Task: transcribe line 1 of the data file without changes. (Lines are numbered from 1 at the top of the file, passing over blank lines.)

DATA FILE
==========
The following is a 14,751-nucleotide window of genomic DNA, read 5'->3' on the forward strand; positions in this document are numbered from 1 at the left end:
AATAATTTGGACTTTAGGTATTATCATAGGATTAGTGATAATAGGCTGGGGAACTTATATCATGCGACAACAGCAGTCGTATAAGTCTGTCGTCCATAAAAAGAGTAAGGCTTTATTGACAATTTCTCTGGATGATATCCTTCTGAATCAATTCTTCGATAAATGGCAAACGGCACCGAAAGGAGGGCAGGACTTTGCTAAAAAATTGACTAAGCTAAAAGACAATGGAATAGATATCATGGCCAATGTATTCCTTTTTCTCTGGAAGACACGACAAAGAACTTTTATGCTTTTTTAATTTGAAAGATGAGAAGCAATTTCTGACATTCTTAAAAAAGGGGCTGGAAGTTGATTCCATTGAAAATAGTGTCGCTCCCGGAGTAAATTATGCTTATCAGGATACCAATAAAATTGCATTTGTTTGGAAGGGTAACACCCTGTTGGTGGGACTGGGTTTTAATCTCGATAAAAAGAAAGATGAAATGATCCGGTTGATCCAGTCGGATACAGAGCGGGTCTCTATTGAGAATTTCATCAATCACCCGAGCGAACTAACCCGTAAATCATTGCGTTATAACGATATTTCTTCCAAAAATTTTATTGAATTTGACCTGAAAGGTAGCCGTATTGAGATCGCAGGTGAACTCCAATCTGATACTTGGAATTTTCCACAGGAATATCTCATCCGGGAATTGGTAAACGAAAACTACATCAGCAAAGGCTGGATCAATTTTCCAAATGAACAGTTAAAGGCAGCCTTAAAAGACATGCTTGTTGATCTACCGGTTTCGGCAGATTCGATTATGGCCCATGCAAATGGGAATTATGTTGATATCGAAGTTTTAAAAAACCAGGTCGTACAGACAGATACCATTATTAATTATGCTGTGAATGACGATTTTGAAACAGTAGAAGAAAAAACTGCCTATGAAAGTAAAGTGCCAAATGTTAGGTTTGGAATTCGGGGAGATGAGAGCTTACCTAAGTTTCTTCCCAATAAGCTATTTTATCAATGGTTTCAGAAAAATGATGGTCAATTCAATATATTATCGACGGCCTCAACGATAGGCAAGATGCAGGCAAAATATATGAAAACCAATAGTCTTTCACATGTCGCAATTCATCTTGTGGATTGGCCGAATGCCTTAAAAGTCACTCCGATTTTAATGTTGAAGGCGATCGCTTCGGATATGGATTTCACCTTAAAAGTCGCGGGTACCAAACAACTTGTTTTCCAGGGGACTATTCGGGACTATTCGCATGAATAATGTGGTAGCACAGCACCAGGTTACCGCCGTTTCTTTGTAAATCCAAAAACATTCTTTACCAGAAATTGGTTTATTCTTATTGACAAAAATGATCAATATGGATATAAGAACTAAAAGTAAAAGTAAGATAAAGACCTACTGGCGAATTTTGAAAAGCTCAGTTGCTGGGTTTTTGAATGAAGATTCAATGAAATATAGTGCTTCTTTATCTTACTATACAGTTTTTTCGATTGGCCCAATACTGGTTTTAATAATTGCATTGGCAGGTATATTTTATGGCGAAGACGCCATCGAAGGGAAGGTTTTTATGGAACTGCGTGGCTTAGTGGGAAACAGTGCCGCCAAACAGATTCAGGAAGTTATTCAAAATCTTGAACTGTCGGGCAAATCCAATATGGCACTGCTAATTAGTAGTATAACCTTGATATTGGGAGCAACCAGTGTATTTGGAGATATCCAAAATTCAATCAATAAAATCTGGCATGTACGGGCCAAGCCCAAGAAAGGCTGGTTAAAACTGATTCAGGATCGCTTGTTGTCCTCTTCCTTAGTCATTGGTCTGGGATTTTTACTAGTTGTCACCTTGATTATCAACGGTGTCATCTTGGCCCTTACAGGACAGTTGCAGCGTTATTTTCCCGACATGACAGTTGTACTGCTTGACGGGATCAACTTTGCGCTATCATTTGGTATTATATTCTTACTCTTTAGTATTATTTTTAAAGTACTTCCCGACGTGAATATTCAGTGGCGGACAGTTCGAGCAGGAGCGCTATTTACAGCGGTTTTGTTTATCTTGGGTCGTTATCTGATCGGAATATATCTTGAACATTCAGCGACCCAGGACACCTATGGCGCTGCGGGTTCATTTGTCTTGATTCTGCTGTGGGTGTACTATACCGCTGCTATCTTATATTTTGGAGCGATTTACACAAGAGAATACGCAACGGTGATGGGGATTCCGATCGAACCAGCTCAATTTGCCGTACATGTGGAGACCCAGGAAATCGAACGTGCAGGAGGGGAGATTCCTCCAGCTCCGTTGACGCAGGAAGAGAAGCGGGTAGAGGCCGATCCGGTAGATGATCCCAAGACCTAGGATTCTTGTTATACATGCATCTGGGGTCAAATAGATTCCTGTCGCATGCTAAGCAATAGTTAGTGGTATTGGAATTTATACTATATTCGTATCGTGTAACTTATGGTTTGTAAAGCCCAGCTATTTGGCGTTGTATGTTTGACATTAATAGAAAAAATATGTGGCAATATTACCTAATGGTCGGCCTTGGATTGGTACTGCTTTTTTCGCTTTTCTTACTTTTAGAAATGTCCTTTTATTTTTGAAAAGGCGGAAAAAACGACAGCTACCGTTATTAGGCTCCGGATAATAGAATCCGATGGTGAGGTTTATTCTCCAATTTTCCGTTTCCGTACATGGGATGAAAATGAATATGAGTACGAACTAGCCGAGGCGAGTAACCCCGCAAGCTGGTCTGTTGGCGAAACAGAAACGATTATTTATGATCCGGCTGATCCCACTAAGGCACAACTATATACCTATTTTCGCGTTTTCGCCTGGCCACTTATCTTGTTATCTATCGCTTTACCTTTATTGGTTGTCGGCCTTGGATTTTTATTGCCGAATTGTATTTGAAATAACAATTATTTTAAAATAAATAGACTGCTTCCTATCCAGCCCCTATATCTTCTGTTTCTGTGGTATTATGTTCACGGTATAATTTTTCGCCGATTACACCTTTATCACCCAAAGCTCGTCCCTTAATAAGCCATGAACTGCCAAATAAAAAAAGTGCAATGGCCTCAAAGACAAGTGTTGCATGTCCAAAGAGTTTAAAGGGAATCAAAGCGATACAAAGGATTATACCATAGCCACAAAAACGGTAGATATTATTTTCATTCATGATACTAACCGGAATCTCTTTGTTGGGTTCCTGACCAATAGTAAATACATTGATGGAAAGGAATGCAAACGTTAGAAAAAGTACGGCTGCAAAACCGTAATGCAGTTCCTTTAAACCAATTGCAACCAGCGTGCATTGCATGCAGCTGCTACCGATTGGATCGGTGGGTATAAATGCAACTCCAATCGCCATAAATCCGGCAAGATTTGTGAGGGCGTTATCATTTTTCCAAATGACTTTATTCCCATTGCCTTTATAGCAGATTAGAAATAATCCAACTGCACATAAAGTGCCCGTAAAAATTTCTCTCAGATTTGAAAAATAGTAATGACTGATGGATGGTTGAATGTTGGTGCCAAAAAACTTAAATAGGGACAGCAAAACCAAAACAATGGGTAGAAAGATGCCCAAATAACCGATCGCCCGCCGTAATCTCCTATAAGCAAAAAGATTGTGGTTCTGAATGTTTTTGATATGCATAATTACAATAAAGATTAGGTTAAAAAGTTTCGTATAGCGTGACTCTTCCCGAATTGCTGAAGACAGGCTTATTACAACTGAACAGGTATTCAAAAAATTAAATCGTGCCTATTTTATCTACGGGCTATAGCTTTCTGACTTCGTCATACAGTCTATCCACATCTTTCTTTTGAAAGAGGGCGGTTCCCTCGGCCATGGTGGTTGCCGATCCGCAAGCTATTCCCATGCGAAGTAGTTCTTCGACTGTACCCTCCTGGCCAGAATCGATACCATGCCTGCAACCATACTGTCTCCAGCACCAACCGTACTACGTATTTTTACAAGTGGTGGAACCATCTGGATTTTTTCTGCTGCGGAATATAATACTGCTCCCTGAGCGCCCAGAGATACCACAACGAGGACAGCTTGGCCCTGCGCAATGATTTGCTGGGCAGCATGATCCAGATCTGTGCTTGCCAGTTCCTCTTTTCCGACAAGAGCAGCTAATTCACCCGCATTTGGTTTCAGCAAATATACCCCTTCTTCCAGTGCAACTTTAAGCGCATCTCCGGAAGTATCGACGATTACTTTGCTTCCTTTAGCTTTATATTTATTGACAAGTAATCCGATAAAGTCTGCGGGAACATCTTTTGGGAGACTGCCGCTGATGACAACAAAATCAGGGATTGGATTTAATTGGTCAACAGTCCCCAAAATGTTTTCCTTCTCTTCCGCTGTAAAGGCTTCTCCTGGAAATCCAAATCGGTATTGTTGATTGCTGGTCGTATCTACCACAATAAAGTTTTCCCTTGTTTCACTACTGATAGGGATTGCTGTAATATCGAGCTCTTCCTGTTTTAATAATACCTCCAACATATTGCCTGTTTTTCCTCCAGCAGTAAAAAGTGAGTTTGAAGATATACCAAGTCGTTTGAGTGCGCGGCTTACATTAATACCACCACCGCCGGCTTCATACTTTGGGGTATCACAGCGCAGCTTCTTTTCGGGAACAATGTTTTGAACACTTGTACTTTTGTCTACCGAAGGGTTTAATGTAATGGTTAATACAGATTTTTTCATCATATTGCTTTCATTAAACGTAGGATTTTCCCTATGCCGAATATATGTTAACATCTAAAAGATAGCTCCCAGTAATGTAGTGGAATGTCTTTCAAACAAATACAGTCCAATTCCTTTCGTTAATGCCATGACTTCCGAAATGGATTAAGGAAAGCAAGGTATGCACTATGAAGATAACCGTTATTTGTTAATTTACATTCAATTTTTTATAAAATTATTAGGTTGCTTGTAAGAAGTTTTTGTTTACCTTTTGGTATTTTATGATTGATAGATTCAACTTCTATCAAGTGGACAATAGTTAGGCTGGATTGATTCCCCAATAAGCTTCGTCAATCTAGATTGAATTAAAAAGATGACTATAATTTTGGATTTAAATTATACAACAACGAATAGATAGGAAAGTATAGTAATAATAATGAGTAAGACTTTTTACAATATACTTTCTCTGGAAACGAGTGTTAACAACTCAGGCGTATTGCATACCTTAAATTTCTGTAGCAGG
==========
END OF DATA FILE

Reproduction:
The following is a 14,751-nucleotide window of genomic DNA, read 5'->3' on the forward strand; positions in this document are numbered from 1 at the left end: